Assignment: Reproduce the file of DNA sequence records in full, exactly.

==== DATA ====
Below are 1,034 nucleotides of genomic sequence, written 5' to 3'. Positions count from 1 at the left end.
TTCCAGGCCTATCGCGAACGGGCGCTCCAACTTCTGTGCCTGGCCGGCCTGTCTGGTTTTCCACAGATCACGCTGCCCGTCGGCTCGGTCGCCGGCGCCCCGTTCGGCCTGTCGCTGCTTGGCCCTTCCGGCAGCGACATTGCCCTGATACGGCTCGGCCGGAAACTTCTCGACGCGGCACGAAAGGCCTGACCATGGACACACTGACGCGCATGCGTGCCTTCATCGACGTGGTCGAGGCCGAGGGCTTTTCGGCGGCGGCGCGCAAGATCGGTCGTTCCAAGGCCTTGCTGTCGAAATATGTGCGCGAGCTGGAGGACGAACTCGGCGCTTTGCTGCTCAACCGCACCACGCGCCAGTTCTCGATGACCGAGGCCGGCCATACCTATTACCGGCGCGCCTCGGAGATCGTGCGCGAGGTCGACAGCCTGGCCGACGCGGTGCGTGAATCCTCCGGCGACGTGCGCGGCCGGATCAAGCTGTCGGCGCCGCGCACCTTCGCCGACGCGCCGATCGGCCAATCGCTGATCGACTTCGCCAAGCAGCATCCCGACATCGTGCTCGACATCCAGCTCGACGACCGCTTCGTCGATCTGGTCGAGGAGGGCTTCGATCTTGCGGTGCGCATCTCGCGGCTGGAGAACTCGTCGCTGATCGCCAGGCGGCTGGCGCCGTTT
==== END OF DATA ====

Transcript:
Below are 1,034 nucleotides of genomic sequence, written 5' to 3'. Positions count from 1 at the left end.
TTCCAGGCCTATCGCGAACGGGCGCTCCAACTTCTGTGCCTGGCCGGCCTGTCTGGTTTTCCACAGATCACGCTGCCCGTCGGCTCGGTCGCCGGCGCCCCGTTCGGCCTGTCGCTGCTTGGCCCTTCCGGCAGCGACATTGCCCTGATACGGCTCGGCCGGAAACTTCTCGACGCGGCACGAAAGGCCTGACCATGGACACACTGACGCGCATGCGTGCCTTCATCGACGTGGTCGAGGCCGAGGGCTTTTCGGCGGCGGCGCGCAAGATCGGTCGTTCCAAGGCCTTGCTGTCGAAATATGTGCGCGAGCTGGAGGACGAACTCGGCGCTTTGCTGCTCAACCGCACCACGCGCCAGTTCTCGATGACCGAGGCCGGCCATACCTATTACCGGCGCGCCTCGGAGATCGTGCGCGAGGTCGACAGCCTGGCCGACGCGGTGCGTGAATCCTCCGGCGACGTGCGCGGCCGGATCAAGCTGTCGGCGCCGCGCACCTTCGCCGACGCGCCGATCGGCCAATCGCTGATCGACTTCGCCAAGCAGCATCCCGACATCGTGCTCGACATCCAGCTCGACGACCGCTTCGTCGATCTGGTCGAGGAGGGCTTCGATCTTGCGGTGCGCATCTCGCGGCTGGAGAACTCGTCGCTGATCGCCAGGCGGCTGGCGCCGTTT